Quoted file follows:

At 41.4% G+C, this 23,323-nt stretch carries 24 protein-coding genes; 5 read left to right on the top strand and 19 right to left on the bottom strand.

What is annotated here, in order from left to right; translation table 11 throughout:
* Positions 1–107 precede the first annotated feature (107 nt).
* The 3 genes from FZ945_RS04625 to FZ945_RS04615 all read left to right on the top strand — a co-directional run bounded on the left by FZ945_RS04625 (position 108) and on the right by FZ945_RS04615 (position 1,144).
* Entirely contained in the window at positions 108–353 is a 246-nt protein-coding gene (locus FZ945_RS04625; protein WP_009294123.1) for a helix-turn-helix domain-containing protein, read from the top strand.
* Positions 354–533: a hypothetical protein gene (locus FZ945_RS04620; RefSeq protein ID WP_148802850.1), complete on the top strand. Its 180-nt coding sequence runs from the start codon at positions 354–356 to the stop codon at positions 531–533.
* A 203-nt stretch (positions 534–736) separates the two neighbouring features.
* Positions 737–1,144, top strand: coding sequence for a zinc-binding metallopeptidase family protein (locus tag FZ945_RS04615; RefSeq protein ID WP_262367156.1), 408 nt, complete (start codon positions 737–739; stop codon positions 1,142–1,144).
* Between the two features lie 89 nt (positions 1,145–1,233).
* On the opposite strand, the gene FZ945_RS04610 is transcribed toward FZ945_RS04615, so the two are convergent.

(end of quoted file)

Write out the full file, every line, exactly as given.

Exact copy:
At 41.4% G+C, this 23,323-nt stretch carries 24 protein-coding genes; 5 read left to right on the top strand and 19 right to left on the bottom strand.

What is annotated here, in order from left to right; translation table 11 throughout:
* Positions 1–107 precede the first annotated feature (107 nt).
* The 3 genes from FZ945_RS04625 to FZ945_RS04615 all read left to right on the top strand — a co-directional run bounded on the left by FZ945_RS04625 (position 108) and on the right by FZ945_RS04615 (position 1,144).
* Entirely contained in the window at positions 108–353 is a 246-nt protein-coding gene (locus FZ945_RS04625; protein WP_009294123.1) for a helix-turn-helix domain-containing protein, read from the top strand.
* Positions 354–533: a hypothetical protein gene (locus FZ945_RS04620; RefSeq protein ID WP_148802850.1), complete on the top strand. Its 180-nt coding sequence runs from the start codon at positions 354–356 to the stop codon at positions 531–533.
* A 203-nt stretch (positions 534–736) separates the two neighbouring features.
* Positions 737–1,144, top strand: coding sequence for a zinc-binding metallopeptidase family protein (locus tag FZ945_RS04615; RefSeq protein ID WP_262367156.1), 408 nt, complete (start codon positions 737–739; stop codon positions 1,142–1,144).
* Between the two features lie 89 nt (positions 1,145–1,233).
* On the opposite strand, the gene FZ945_RS04610 is transcribed toward FZ945_RS04615, so the two are convergent.